May is Volunteer Month at Shadowcliff. It’s the time of the year that we open up the lodge for the season, start cleaning and performing the maintenance that our facility requires to open by Memorial Day. Fighting off the ravages of time and climate takes talent and effort and hundreds of people, donating thousands of hours. We exist on the backs and in the hands of volunteers, and we thought we’d introduce you to a just couple of those who know a little something about serving at Shadowcliff.

JanJan

Jan has been volunteering at Shadowcliff for 29 years, including serving ten years on the Board. “Those were the easy years,” she says. “We’d meet with Patt and Warren (Rempel.) She’d make us dinner and they would tell us what they were going to do next year. We’d say that sounds fine and then we go home.”

Jan and Patt worked at the Veterans Administration, as nurses. She asked Patt what she was doing for the Memorial Day weekend and found out she was headed to Shadowcliff, to open up for the season. “The first time I went up to volunteer I didn’t know if I wanted to work, I just didn’t have anything better to do. But everybody else was working so hard I just pitched in,” Jan said.

The first day, she met someone who would become her long time, special friend, and would spend their next 21 years together. “You’re going to meet a lot of new friends – people that you really become close to,” she recalled.  “What a privilege to work in that setting. And, it’s free. I’d do the cleaning and Owen did plumbing. The meals were wonderful and it’s close enough to Grand Lake where you can go down and walk around at night and enjoy ice cream.”

“But, it’s not for people who are unwilling to walk down the hall to the bathroom, clear the table or even do the dishes when it’s their turn,” Jan warned. “It’s such a special place. A place where you can feel welcome and appreciated. A very special place of peace.”

 

Protips from Jan

Institutional memory is important to an organization like Shadowcliff so Jan shared some of her observations:

  • Bunk beds are heavy. Get some help moving them out so they can be cleaned behind – and, under.
  • Open the refrigerators during the offseason so they can air out.
  • Light fixtures become buggy.
  • The third floor of Cliffside is a long way from the fourth floor of Rempel. Plan your trips accordingly.
  • And maybe most importantly, “I never clean like this at home.”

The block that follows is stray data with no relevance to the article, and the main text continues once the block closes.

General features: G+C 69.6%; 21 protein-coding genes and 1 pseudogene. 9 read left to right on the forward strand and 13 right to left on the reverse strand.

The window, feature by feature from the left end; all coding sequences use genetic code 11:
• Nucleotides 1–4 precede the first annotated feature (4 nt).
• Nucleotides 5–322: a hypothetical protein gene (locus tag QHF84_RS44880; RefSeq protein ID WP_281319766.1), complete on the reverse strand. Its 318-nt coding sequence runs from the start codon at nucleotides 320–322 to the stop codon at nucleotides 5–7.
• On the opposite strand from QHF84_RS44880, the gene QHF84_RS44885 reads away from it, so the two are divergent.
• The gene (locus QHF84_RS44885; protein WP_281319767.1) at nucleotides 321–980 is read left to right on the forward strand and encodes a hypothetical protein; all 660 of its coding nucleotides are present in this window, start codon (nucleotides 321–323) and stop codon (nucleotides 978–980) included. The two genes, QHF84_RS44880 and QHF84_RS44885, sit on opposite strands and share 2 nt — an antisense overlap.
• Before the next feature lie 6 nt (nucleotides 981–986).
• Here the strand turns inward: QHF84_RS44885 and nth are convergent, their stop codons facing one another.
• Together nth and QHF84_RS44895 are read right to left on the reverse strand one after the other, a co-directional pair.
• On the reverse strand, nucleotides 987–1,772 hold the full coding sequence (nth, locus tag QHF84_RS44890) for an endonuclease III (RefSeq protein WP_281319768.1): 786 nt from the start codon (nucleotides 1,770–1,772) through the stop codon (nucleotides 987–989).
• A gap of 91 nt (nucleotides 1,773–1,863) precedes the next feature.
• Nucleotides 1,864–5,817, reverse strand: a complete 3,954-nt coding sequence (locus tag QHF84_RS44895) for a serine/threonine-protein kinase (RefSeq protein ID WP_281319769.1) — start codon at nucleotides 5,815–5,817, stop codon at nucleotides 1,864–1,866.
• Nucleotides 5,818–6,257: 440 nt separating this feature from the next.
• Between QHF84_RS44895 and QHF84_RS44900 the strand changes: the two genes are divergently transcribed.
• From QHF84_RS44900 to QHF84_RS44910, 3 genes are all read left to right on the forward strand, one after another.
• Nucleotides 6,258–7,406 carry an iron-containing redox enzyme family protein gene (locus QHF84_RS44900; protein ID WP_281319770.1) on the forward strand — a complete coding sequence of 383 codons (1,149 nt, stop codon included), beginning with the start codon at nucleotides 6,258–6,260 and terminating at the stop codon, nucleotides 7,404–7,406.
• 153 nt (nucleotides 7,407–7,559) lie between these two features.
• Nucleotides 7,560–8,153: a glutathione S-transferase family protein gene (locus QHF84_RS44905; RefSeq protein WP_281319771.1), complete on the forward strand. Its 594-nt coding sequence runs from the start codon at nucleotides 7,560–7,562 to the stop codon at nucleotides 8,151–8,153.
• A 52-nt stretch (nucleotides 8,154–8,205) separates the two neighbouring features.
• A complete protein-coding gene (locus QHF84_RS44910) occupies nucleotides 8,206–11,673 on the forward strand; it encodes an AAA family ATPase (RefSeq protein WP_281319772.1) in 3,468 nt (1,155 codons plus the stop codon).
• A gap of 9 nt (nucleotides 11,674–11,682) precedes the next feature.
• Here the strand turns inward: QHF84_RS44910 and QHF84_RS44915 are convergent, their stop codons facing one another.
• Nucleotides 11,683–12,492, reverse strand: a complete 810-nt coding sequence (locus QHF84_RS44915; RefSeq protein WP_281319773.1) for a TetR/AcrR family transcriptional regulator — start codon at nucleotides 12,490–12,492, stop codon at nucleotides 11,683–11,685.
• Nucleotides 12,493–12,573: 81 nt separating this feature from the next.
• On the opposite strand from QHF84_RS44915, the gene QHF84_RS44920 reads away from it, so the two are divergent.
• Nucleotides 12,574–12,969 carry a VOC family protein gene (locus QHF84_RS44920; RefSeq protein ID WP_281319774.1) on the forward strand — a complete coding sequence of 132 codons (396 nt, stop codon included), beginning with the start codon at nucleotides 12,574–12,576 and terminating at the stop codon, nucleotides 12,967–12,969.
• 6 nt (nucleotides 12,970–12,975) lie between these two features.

IMG_9256Randy

Randy was about 7 years old the first time his dad took him up to Shadowcliff. His dad was friends with Warren, from their days at Kansas State University.

He believes he has probably only missed one or two years over the last 35.

An architect by trade, Randy believes that he’s learned some important “hands on stuff” by doing it at Shadowcliff.  “Some things now make more sense when I apply them elsewhere,” Randy says.

He has been on the Board, including service as President for a number of years.  “It’s a beautiful place and I’ve got a lot of history there. It’s a spiritual place in a very individually-directed way. A place that just feeds you.”

He keeps coming back for the good, strong friendships that have been developed over the years. “I enjoy seeing the same people year after year and if they miss a year, and you don’t get to see them, it’s a disappointing year,” Randy shared.

Randy, and his wife Mary Helen, started bringing their kids to Shadowcliff at a young age. “Our kids went up with us and it has become a special place to them as well. We’re a third generation, volunteer family.”

 

A Long List of Accomplishments

He has contributed architectural services and finds it hard to pick a particular project that he is most proud of. Modestly he says, “After 35 years there so many projects they just tend to run together.” He does point to the stone work on the chapel as a good memory for him, as more than 15 people took turns carrying rock and putting mortar up. He also fondly remembers putting together the archway that welcomes visitors to Shadowcliff.

“It takes a lot to maintain this kind of facility,” Randy advises. “You have to stay after it. The three to four month season puts you on a time line that makes it hard to put off some of these projects. It’s ‘we gotta have this done this year before we close up’ or more often, ‘we gotta have this done before the guests get here.’”

“It’s a mini vacation for us and our family,” Randy shared.

More than that, volunteering is a wonderful contribution to the Shadowcliff family.

 

Come Join Us!

There are many ways to give back to an organization whether you swing a hammer, push a vacuum cleaner or type on a keyboard. All are welcome and it never seems like work when you can share the load with friends, take in the view and feel the pride of a job well done.

Want to come out in May? Email us!

To learn more about Volunteering in May, check out our post “Saluting Our Shadowcliff Volunteers Past, Present & Future”

 

jayAbout Jay Liebenguth

Jay Liebenguth is a business journalist focused on gaining insights from talking with business leaders and sharing their stories with his audience. He produces and hosts two radio shows each week to introduce you to some of the rising stars in the business community and to expose you to new and proven concepts from people who have “been there, done that.” His format provides visibility, credibility, and direct “why to buy” publicity for his guests. He interviews over 250 people per year, most in a live, unedited setting.

Jay has been an active member of Shadowcliff’s marketing committee since 2012.